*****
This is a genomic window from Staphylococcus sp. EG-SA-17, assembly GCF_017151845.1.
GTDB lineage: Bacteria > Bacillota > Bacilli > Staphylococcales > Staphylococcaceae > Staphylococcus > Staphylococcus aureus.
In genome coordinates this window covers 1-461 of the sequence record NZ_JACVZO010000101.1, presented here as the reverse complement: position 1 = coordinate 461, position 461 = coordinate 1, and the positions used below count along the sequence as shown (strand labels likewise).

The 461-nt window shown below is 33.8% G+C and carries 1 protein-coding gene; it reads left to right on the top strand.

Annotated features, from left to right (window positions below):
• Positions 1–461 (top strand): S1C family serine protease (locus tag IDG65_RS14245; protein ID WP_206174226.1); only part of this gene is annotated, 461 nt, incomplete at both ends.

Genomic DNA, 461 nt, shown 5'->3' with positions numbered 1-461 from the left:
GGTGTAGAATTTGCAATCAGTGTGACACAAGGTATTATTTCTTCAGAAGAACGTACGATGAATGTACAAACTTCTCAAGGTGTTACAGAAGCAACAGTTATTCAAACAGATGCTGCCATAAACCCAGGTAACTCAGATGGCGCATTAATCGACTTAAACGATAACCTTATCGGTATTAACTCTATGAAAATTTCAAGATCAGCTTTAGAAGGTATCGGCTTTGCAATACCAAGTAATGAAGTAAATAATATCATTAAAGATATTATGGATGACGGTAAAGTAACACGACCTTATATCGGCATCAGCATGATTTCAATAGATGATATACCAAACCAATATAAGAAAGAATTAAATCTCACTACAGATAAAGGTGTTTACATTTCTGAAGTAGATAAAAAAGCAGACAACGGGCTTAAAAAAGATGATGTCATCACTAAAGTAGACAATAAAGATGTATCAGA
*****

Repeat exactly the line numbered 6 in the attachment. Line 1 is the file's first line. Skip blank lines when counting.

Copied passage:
• Positions 1–461 (top strand): S1C family serine protease (locus tag IDG65_RS14245; protein ID WP_206174226.1); only part of this gene is annotated, 461 nt, incomplete at both ends.